How to create your own DAO with Aragon

April 12, 2022


Blockchain provides us with the power of decentralization. Decentralization means the transfer of power to users/members rather than having a single centralized authority governing everything; it enables various use cases in finance, governance, voting, fundraising, etc. Today we will learn about one such fantastic application of decentralization through DAOs. By the end of this guide, you should better understand what a DAO is and how to create your own.

  • An Ethereum node.
  • MetaMask.
  • Some Rinkeby test ETH.

What is a DAO?

For decades the Principal-agent problem has been one of the biggest problems with traditional organizations. This problem occurs when an individual or entity makes decisions in their interest against moral principles, and these decisions affect the other stakeholders. For example, when an individual or entity has significant shares amongst the board, they become automatically more powerful than other members. Digital currencies are decentralized and cannot be controlled by a single entity; inspired by this emerged the concept of DAO, which stands for Decentralized Autonomous Organization, an organization governed by a set of rules written in smart contracts. This organization is controlled by its participating members.

All of the financial records, decisions, and any decision-making factors are transparent in a DAO because all of its actions are recorded on the blockchain. DAOs are generally created to form an organization of like-minded folks; there is no CEO, no boss, all the decisions are governed by the group's approval. DAOs have a treasury that is inaccessible to anyone without the permission of the group.

Let us see some differences between traditional organizations and DAOs.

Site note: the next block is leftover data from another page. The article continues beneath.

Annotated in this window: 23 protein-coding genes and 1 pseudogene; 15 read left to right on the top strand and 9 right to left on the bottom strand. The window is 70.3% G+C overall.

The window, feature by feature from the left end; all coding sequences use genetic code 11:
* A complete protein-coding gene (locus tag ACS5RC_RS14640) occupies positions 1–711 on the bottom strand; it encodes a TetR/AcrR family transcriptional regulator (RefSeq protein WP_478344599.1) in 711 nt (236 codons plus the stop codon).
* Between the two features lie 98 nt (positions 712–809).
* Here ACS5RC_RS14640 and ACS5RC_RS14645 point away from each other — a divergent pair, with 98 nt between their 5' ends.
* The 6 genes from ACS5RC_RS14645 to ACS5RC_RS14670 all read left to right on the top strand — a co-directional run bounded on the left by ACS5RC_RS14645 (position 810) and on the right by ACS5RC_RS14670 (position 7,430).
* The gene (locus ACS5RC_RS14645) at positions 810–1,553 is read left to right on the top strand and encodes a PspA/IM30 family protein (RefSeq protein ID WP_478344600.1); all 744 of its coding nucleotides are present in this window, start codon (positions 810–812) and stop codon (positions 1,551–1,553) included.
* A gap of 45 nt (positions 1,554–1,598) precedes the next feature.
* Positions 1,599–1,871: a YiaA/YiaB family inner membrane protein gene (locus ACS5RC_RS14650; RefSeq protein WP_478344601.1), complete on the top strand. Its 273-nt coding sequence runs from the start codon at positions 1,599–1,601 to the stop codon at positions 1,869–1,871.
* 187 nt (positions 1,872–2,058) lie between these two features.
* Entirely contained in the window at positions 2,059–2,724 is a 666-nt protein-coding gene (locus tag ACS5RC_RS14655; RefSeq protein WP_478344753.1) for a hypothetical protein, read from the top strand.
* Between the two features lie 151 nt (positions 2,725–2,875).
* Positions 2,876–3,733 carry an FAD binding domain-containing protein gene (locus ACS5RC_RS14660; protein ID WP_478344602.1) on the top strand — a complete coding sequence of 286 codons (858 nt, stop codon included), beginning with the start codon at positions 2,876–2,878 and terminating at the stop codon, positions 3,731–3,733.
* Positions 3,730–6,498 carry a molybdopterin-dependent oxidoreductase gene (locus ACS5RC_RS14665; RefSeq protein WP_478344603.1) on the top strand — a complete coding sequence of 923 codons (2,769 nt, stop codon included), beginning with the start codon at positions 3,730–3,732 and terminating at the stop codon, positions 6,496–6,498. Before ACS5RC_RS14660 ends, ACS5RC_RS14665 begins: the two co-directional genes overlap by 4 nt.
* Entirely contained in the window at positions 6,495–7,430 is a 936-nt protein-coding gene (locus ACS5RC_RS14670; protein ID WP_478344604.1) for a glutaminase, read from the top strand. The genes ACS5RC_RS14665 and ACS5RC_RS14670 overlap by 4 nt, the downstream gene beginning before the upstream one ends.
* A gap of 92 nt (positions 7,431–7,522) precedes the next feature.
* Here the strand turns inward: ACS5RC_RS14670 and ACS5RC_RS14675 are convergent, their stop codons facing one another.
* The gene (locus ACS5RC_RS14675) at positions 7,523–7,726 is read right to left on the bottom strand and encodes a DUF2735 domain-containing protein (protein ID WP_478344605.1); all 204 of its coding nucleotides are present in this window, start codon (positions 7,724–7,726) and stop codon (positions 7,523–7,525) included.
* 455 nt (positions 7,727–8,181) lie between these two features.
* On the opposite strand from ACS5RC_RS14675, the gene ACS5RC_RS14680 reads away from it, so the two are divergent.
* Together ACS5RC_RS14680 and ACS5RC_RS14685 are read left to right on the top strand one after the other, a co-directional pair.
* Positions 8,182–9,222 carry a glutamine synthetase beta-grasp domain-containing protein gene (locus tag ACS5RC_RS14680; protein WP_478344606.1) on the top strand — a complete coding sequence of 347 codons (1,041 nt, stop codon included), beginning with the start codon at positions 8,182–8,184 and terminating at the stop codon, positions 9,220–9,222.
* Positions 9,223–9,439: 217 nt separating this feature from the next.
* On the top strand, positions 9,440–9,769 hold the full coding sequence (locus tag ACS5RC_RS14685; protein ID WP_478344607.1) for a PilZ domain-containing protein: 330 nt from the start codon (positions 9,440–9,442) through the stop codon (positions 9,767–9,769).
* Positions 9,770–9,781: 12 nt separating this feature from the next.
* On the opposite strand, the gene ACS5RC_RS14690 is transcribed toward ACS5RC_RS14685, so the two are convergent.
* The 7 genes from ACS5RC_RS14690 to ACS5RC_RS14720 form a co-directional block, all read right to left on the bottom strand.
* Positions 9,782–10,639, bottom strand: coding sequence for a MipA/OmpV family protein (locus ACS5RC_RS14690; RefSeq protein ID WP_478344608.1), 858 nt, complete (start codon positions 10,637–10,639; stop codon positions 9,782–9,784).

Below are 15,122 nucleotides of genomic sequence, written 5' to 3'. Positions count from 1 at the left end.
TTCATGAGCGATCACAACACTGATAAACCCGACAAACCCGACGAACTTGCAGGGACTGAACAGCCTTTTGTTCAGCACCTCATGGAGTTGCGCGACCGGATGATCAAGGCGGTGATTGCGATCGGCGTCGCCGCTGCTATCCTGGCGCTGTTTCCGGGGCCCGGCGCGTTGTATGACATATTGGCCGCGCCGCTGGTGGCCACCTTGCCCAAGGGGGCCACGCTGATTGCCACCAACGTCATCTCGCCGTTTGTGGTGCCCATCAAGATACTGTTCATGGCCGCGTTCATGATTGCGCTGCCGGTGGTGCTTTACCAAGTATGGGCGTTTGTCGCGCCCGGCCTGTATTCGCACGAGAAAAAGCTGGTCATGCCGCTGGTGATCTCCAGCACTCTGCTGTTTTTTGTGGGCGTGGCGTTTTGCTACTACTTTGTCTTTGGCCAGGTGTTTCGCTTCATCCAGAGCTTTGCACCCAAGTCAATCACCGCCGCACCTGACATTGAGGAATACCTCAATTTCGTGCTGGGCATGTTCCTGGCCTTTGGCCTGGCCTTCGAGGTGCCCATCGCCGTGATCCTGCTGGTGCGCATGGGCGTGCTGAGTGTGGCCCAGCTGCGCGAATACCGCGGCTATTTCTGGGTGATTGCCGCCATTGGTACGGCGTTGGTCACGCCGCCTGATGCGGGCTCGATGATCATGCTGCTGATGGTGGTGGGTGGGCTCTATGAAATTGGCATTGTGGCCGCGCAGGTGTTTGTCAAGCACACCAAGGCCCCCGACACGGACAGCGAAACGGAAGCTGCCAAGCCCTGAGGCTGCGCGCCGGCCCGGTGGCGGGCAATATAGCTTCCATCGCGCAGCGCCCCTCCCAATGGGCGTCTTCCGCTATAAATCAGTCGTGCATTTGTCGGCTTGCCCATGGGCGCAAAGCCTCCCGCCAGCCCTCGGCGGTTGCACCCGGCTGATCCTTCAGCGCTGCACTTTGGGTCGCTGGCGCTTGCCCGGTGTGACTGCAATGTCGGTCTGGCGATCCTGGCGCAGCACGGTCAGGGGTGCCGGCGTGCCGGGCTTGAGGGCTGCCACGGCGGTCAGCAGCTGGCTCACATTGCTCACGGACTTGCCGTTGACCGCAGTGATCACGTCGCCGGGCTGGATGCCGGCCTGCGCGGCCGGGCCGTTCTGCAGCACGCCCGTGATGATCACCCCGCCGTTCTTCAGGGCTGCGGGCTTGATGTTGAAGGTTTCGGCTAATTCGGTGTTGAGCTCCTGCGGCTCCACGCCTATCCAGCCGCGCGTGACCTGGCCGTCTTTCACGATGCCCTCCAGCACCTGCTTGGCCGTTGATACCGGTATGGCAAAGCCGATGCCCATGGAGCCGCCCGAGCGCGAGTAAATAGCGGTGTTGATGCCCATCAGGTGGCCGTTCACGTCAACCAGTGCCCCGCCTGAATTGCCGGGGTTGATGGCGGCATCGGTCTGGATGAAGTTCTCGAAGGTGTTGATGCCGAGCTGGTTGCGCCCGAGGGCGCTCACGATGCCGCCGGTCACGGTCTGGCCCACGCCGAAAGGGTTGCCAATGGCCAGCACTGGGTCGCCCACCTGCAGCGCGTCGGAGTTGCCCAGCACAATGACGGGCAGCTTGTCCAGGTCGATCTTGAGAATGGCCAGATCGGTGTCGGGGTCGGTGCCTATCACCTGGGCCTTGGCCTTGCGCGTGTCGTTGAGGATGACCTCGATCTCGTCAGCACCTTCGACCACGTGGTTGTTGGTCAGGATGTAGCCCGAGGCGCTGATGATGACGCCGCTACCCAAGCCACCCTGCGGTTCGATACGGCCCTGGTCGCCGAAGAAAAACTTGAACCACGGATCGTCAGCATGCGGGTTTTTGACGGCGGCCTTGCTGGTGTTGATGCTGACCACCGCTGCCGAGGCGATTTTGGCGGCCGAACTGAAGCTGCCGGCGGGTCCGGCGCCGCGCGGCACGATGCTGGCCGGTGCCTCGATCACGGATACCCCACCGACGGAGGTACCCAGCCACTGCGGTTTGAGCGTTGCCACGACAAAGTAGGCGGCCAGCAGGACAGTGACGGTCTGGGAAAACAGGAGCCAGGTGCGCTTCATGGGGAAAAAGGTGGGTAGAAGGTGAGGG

Traditional organizations:
  • Has a hierarchical structure.
  • A change can be made by an individual or entity based on authority.
  • Voting is conducted internally and manually.
  • Is typically private and centralized.

  • Does not follow any hierarchy and is fully democratized.
  • Voting from the group members is required to approve a change.
  • Voting is conducted automatically without the intervention of any central authority. 
  • Is transparent to the public and decentralized.

Now that we have a basic understanding of DAOs let us see how memberships are modeled in them. Different membership models usually determine how voting works in a DAO and its outcomes. Two types of popular membership models are token-based and share-based memberships.

- Token-based memberships.
These types of memberships are used to govern broadly decentralized protocols and are fully permissionless. Tokens are distributed through liquidity or permissionless decentralized exchanges. Holding these tokens grant members the right to vote.

- Share-based memberships.
These types of memberships are used to govern human-involved efforts like charity, fundraising, investments, etc. This is a more closed type of permissioned DAO, where members are allowed voting rights based on their shares which are usually offered in exchange for some tokens or proof of work.

We will create our very own DAO using Aragon and MetaMask to approve transactions.

What is Aragon?

Aragon is an Ethereum dApp that makes it really easy to launch a DAO; the open-source project is led by the foundation team Aragon one.